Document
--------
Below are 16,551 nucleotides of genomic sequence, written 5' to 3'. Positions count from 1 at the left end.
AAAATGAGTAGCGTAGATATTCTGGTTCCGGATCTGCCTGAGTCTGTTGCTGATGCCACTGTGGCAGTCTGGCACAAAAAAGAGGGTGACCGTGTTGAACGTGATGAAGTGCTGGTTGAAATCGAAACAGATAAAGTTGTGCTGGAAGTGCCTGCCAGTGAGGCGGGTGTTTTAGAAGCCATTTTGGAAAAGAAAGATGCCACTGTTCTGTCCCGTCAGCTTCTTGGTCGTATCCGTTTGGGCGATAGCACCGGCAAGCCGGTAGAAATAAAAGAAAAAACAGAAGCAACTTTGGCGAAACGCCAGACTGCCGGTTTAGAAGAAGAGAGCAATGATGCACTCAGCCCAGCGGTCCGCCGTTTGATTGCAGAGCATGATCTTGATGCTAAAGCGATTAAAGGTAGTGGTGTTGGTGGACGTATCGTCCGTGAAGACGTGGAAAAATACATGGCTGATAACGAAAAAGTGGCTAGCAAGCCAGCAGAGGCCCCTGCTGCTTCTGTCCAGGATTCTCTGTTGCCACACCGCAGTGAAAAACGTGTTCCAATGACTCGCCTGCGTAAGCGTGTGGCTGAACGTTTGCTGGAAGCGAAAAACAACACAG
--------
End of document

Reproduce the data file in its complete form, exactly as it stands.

Below are 16,551 nucleotides of genomic sequence, written 5' to 3'. Positions count from 1 at the left end.
AAAATGAGTAGCGTAGATATTCTGGTTCCGGATCTGCCTGAGTCTGTTGCTGATGCCACTGTGGCAGTCTGGCACAAAAAAGAGGGTGACCGTGTTGAACGTGATGAAGTGCTGGTTGAAATCGAAACAGATAAAGTTGTGCTGGAAGTGCCTGCCAGTGAGGCGGGTGTTTTAGAAGCCATTTTGGAAAAGAAAGATGCCACTGTTCTGTCCCGTCAGCTTCTTGGTCGTATCCGTTTGGGCGATAGCACCGGCAAGCCGGTAGAAATAAAAGAAAAAACAGAAGCAACTTTGGCGAAACGCCAGACTGCCGGTTTAGAAGAAGAGAGCAATGATGCACTCAGCCCAGCGGTCCGCCGTTTGATTGCAGAGCATGATCTTGATGCTAAAGCGATTAAAGGTAGTGGTGTTGGTGGACGTATCGTCCGTGAAGACGTGGAAAAATACATGGCTGATAACGAAAAAGTGGCTAGCAAGCCAGCAGAGGCCCCTGCTGCTTCTGTCCAGGATTCTCTGTTGCCACACCGCAGTGAAAAACGTGTTCCAATGACTCGCCTGCGTAAGCGTGTGGCTGAACGTTTGCTGGAAGCGAAAAACAACACAG